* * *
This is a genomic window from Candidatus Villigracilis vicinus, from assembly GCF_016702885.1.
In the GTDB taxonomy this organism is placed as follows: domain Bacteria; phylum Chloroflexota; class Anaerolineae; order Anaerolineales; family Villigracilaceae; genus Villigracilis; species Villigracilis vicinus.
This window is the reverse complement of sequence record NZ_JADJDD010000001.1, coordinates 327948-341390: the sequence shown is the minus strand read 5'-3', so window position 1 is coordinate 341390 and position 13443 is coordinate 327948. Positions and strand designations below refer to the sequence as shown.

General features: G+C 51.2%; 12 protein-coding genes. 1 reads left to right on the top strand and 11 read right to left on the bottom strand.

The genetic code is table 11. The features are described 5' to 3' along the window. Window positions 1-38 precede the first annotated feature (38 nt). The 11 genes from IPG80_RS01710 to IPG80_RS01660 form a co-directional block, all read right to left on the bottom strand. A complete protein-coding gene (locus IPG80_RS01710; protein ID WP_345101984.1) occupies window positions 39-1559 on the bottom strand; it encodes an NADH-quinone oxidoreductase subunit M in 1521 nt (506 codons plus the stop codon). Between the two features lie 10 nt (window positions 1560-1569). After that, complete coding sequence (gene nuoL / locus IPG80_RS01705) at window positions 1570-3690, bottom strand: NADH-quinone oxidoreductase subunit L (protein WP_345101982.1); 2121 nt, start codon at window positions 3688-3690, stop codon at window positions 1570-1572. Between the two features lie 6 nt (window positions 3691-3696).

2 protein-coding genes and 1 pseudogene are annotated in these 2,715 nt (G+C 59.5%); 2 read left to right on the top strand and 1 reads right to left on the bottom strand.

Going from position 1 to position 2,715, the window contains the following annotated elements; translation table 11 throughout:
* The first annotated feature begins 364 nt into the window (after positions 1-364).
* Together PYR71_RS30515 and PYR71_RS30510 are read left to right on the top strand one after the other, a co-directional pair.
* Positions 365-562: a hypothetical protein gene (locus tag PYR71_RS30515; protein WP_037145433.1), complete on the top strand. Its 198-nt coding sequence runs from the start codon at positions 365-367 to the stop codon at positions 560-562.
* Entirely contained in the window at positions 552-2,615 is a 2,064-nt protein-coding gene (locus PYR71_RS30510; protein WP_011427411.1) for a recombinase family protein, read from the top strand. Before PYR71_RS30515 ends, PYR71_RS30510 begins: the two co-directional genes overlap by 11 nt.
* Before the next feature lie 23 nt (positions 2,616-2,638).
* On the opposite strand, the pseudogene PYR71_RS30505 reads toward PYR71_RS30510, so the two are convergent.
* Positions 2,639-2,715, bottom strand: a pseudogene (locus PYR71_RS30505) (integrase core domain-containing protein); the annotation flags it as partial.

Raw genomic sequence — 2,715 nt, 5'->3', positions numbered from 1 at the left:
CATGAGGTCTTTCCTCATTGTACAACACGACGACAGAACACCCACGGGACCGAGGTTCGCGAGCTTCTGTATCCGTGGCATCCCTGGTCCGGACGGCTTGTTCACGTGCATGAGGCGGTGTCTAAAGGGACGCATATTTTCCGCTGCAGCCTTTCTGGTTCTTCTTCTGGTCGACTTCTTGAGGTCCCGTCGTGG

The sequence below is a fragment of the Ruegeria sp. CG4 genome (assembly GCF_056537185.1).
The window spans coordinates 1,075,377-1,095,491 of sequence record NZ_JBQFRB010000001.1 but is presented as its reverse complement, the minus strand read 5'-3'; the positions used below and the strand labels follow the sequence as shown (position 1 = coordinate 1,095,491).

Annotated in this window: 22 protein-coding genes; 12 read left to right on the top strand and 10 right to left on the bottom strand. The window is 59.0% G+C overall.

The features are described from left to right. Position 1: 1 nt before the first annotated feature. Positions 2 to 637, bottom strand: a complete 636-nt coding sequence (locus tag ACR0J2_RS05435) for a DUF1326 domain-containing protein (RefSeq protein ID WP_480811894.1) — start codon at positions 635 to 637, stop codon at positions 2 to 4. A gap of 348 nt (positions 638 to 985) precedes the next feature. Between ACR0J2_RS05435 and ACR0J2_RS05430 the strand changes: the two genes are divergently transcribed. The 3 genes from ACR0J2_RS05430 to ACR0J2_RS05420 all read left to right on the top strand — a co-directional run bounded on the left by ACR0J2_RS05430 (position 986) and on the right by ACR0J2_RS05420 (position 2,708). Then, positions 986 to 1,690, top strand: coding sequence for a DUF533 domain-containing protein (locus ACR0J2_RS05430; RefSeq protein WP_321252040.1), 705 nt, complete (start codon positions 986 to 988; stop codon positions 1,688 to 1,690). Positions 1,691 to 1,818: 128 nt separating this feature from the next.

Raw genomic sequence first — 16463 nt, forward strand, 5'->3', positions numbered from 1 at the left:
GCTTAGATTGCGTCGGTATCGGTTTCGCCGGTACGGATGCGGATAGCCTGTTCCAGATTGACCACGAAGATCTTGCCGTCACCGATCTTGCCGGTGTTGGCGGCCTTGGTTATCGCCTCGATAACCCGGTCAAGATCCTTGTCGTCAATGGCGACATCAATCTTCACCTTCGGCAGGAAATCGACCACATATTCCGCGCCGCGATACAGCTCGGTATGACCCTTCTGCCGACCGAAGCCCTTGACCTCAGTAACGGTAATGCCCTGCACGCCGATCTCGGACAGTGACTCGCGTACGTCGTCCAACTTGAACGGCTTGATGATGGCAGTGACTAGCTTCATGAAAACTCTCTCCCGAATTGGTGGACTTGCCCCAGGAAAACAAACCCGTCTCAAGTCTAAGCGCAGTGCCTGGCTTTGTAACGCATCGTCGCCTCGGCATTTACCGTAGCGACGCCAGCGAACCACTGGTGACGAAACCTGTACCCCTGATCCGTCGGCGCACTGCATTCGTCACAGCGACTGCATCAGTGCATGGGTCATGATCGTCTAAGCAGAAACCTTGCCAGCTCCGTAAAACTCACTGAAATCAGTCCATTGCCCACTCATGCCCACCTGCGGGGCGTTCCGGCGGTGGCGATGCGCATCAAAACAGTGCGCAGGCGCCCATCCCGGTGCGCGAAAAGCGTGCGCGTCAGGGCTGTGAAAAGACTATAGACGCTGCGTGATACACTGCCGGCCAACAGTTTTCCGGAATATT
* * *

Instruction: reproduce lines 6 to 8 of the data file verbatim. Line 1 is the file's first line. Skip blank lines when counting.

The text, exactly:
2 protein-coding genes and 1 pseudogene are annotated in these 2,715 nt (G+C 59.5%); 2 read left to right on the top strand and 1 reads right to left on the bottom strand.

Going from position 1 to position 2,715, the window contains the following annotated elements; translation table 11 throughout:
* The first annotated feature begins 364 nt into the window (after positions 1-364).